Sullivan, 783 F.Supp. 553, 556 (D. Colo. 1992). “Evidence is not substantial if it is
overwhelmed by other evidence in the record or constitutes mere conclusion.”
Musgrave v. Sullivan, 966 F.2d 1371, 1374 (10th Cir. 1992). Further, “if the ALJ failed
to apply the correct legal test, there is a ground for reversal apart from a lack of
substantial evidence.” Thompson v. Sullivan, 987 F.2d 1482, 1487 (10th Cir. 1993).
Although a reviewing court should meticulously examine the record, it may not reweigh
the evidence or substitute its discretion for that of the Commissioner. Id.
III. LEGAL ANALYSIS
Plaintiff points out, and the Commissioner concedes, that the ALJ found that
plaintiff’s residual functional capacity required that she have no more than minimal
direct contact with the general public. (Tr. 15.) However, the ALJ failed to include such
a limitation in her hypothetical to the vocational expert. (See Tr. 46-47.) Because I find
this error warrants remand, I do not address directly plaintiff’s arguments alleging that
the ALJ improperly weighed and assessed the various medical source opinions of
record regarding her physical and mental impairments. See Watkins v. Barnhart, 350
F.3d 1297, 1299 (10th Cir. 2003); Gorringe v. Astrue, 898 F.Supp.2d 1220, 1225 (D.
Colo. 2012). Nevertheless, the entirety of the disability determination must be
reevaluated on remand, for the reasons more fully articulated herein.
The Commissioner concedes that the ALJ failed to include the limitation of
minimal direct contact with the public in her hypothetical to the vocational expert.
“[T]estimony elicited by hypothetical questions that do not relate with precision all of a
claimant's impairments cannot constitute substantial evidence to support the
[Commissioner’s] decision.” Hargis v. Sullivan, 945 F.2d 1482, 1492 (10th Cir. 1991)
(citation and internal quotation marks omitted). Contrary to the Commissioner’s
suggestion, the ALJ’s limitation of plaintiff to unskilled work save her failure to
adequately develop the record in this regard.2 There is no direct correspondence
between the skills necessary to do a job and the mental demands of that same job. See
Chapo v. Astrue, 682 F.3d 1285, 1290 n.3 (10th Cir. 2012) (limitation to unskilled work
“just accounted for issues of skill transfer, not impairment of mental functions – which
Even if the Commissioner had made an effort to substantiate her assertion that “[t]he jobs that
the vocational expert identified are office jobs that do not involve interaction with the general public” (Def.
Resp. Br. at 17) – which she has not – it would be beyond the scope of this court’s authority to engage in
such fact finding in this appeal.
are not skills but, rather, general prerequisites for most work at any skill level”) (citation
and internal quotation marks omitted).
This issue alone is sufficient to require remand. I thus do not specifically address
plaintiff’s arguments regarding the ALJ’s weighing of the various medical opinions of
record. See Carbajal v. Astrue, 2011 WL 2600984 at *2-3 (D. Colo. June 29, 2011).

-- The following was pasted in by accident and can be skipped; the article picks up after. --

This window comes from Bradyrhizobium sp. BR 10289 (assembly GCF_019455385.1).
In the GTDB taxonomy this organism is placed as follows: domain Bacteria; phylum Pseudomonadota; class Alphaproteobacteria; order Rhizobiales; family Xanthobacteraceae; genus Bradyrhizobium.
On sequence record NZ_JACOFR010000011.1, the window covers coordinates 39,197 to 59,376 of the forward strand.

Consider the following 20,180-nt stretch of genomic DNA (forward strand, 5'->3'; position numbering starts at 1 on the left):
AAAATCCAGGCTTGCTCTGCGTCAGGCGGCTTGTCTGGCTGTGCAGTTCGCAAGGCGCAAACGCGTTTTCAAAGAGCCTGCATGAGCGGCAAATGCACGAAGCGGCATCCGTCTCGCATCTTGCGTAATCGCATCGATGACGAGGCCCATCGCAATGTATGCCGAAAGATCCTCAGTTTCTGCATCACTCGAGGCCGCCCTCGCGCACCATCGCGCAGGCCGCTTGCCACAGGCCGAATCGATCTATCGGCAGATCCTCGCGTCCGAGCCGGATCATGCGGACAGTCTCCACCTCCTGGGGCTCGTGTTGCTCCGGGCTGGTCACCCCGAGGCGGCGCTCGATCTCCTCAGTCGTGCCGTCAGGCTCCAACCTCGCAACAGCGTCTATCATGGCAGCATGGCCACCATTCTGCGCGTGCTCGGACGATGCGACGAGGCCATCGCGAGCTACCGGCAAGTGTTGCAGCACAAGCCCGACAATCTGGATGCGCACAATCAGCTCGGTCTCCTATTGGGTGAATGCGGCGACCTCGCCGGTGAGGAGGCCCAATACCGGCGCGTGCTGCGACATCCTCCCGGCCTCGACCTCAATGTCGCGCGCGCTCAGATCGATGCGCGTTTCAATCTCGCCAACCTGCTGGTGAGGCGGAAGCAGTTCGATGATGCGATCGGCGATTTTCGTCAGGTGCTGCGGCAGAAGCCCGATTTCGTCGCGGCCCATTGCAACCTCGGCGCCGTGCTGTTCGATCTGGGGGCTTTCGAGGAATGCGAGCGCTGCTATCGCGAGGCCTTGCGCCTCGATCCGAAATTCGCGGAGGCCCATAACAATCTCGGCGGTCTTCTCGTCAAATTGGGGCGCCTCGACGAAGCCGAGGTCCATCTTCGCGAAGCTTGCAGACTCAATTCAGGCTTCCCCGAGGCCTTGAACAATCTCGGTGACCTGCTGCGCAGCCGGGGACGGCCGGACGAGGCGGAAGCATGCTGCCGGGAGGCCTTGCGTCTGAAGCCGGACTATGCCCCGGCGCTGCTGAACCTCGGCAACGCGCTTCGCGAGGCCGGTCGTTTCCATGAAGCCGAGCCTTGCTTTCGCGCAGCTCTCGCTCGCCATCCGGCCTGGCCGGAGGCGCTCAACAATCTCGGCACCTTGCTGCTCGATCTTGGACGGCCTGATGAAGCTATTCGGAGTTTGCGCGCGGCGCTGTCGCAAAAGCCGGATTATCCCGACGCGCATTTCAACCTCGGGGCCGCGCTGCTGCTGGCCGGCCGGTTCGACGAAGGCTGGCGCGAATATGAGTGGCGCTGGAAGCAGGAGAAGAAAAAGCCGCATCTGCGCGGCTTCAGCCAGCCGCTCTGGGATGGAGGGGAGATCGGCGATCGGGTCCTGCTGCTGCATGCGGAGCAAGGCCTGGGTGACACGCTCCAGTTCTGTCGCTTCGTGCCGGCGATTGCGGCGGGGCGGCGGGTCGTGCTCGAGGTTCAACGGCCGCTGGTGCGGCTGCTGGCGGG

Nevertheless, I will direct the Commissioner to revisit the entirety of the disability
decision in this case because the ALJ has failed to specifically link her findings to the
evidence of record.
In discussing the evidence in this case, the ALJ repeatedly refers to record
exhibits – some of which comprise 50 or 100 pages of treatment notes from plaintiff’s
treating doctor – in their entirety. There is no indication from the decision which (if any)
specific references or portions of these voluminous records might actually support the
ALJ’s conclusions. As I noted recently in an opinion reviewing a disability decision from
this same ALJ,
[t]his court is neither required – nor, indeed, empowered –
to parse through the record to find specific support for the
ALJ’s decision. Such generalized, global references to the
record make the ALJ’s opinion nearly impossible to review,
and certainly do not constitute substantial evidence in
support of the Commissioner’s disability determination.
(Gutierrez v. Astrue, Civil Action No. 13-cv-00053-REB, Order Reversing Disability
Decision, Directing Award of Benefits, and Remanding for Determination of Date
of Onset Only [#17] entered September 9, 2014).) On remand, therefore, the ALJ must
revisit the entirety of the disability decision and specifically linker her findings to the
evidence so that a reviewing court can discern precisely the bases for her findings.3
THEREFORE, IT IS ORDERED as follows:
1. That the conclusion of the Commissioner through the Administrative Law
Judge that plaintiff was not disabled is REVERSED;
2. That this case is REMANDED to the ALJ to
a. Reevaluate the various medical opinions of record, making specific
findings regarding the weight assigned to each such opinion and the
b. Solicit further vocational expert testimony, ensuring that any
hypothetical propounded to such expert relate with precision to all
plaintiff’s impairments which are supported by the record and incorporated
in her residual functional capacity;
c. Recontact any treating or examining source, seek the testimony of
medical or vocational experts, order further consultation examinations, or
otherwise further develop the record as she deems necessary; and
d. Reassess the disability determination in its entirety, with proper,
specific citation linking her findings to the evidence of record; and
Because the record requires further development and expatiation, I find it would not be proper to
exercise my discretion to direct an award of benefits in this case. See Nielson v. Sullivan, 992 F.2d
1118, 1122 (10th Cir. 1993). By this decision, I do not find or imply that plaintiff is or should be found to be
3. That plaintiff is AWARDED her costs, to be taxed by the clerk of the court
pursuant to Fed. R. Civ. P. 54(d)(1) and D.C.COLO.LCivR 54.1 and 28 U.S.C.
Dated September 9, 2014, at Denver, Colorado.
BY THE COURT: